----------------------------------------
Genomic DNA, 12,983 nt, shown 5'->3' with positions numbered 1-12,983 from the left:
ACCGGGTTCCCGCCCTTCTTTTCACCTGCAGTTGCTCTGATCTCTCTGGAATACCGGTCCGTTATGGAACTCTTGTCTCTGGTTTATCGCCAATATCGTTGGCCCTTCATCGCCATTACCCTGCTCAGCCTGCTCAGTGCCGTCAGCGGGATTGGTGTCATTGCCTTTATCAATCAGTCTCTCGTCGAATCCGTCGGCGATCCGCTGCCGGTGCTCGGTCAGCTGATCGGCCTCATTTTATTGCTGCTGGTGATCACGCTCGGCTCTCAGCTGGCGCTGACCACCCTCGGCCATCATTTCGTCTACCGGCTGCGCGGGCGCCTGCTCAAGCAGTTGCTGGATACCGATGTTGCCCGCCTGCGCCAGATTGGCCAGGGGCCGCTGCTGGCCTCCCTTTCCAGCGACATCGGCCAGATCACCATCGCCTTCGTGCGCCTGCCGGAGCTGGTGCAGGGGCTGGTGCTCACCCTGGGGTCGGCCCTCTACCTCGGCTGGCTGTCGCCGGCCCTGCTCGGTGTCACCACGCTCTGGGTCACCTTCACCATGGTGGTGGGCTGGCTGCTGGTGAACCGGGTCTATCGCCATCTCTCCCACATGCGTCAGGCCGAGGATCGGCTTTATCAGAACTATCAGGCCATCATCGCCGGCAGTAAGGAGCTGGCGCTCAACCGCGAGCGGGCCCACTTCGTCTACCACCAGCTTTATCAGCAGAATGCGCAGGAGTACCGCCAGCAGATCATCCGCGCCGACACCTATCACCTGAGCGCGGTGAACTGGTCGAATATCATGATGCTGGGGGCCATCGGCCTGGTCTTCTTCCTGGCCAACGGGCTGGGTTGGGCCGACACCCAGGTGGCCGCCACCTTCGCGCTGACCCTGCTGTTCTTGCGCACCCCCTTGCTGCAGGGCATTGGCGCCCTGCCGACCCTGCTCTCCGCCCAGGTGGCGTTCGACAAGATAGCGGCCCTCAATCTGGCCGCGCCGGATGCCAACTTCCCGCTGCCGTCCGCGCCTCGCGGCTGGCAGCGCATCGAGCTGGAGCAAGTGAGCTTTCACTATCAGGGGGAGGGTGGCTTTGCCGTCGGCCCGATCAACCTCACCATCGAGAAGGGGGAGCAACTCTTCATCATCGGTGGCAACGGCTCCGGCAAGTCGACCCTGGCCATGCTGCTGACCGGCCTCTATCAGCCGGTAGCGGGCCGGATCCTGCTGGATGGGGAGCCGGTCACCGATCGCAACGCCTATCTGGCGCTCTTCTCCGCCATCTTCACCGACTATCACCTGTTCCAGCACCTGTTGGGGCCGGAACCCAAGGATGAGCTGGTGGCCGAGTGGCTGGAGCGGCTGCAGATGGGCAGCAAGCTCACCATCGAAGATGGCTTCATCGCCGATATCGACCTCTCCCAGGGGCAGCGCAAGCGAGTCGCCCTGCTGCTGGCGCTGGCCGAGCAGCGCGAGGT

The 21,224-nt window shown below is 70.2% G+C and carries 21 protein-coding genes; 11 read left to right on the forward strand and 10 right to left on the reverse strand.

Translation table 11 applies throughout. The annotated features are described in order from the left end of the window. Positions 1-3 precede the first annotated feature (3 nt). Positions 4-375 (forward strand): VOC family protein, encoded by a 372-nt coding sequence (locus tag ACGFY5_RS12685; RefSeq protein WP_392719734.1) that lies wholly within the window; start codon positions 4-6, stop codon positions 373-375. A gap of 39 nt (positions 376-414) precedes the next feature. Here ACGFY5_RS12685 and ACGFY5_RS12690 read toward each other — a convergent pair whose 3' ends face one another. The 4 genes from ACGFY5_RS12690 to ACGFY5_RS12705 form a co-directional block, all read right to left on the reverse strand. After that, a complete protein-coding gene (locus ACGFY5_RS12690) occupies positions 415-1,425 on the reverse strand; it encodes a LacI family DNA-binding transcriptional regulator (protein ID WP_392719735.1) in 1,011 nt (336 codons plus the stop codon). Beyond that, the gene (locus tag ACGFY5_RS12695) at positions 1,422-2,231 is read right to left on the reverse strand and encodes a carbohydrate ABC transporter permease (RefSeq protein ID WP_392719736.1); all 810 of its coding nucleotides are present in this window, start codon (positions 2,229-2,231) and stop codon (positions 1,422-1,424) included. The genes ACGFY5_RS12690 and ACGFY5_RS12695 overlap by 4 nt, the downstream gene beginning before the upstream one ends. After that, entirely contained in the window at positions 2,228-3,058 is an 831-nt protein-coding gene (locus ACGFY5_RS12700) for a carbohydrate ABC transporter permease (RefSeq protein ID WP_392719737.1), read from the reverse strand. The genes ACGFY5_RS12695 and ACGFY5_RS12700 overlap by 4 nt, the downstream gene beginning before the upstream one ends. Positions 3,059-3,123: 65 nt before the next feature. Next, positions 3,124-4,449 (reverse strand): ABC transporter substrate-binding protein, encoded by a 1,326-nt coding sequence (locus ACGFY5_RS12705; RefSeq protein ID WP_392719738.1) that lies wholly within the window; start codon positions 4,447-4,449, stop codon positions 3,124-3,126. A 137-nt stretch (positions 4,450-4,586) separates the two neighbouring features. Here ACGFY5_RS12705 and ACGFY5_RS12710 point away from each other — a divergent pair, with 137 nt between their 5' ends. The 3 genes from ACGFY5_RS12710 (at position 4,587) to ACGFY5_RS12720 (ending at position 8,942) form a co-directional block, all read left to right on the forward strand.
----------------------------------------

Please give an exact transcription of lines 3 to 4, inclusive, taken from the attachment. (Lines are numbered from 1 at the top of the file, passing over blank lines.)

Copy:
The 21,224-nt window shown below is 70.2% G+C and carries 21 protein-coding genes; 11 read left to right on the forward strand and 10 right to left on the reverse strand.

Translation table 11 applies throughout. The annotated features are described in order from the left end of the window. Positions 1-3 precede the first annotated feature (3 nt). Positions 4-375 (forward strand): VOC family protein, encoded by a 372-nt coding sequence (locus tag ACGFY5_RS12685; RefSeq protein WP_392719734.1) that lies wholly within the window; start codon positions 4-6, stop codon positions 373-375. A gap of 39 nt (positions 376-414) precedes the next feature. Here ACGFY5_RS12685 and ACGFY5_RS12690 read toward each other — a convergent pair whose 3' ends face one another. The 4 genes from ACGFY5_RS12690 to ACGFY5_RS12705 form a co-directional block, all read right to left on the reverse strand. After that, a complete protein-coding gene (locus ACGFY5_RS12690) occupies positions 415-1,425 on the reverse strand; it encodes a LacI family DNA-binding transcriptional regulator (protein ID WP_392719735.1) in 1,011 nt (336 codons plus the stop codon). Beyond that, the gene (locus tag ACGFY5_RS12695) at positions 1,422-2,231 is read right to left on the reverse strand and encodes a carbohydrate ABC transporter permease (RefSeq protein ID WP_392719736.1); all 810 of its coding nucleotides are present in this window, start codon (positions 2,229-2,231) and stop codon (positions 1,422-1,424) included. The genes ACGFY5_RS12690 and ACGFY5_RS12695 overlap by 4 nt, the downstream gene beginning before the upstream one ends. After that, entirely contained in the window at positions 2,228-3,058 is an 831-nt protein-coding gene (locus ACGFY5_RS12700) for a carbohydrate ABC transporter permease (RefSeq protein ID WP_392719737.1), read from the reverse strand. The genes ACGFY5_RS12695 and ACGFY5_RS12700 overlap by 4 nt, the downstream gene beginning before the upstream one ends. Positions 3,059-3,123: 65 nt before the next feature. Next, positions 3,124-4,449 (reverse strand): ABC transporter substrate-binding protein, encoded by a 1,326-nt coding sequence (locus ACGFY5_RS12705; RefSeq protein ID WP_392719738.1) that lies wholly within the window; start codon positions 4,447-4,449, stop codon positions 3,124-3,126. A 137-nt stretch (positions 4,450-4,586) separates the two neighbouring features. Here ACGFY5_RS12705 and ACGFY5_RS12710 point away from each other — a divergent pair, with 137 nt between their 5' ends. The 3 genes from ACGFY5_RS12710 (at position 4,587) to ACGFY5_RS12720 (ending at position 8,942) form a co-directional block, all read left to right on the forward strand.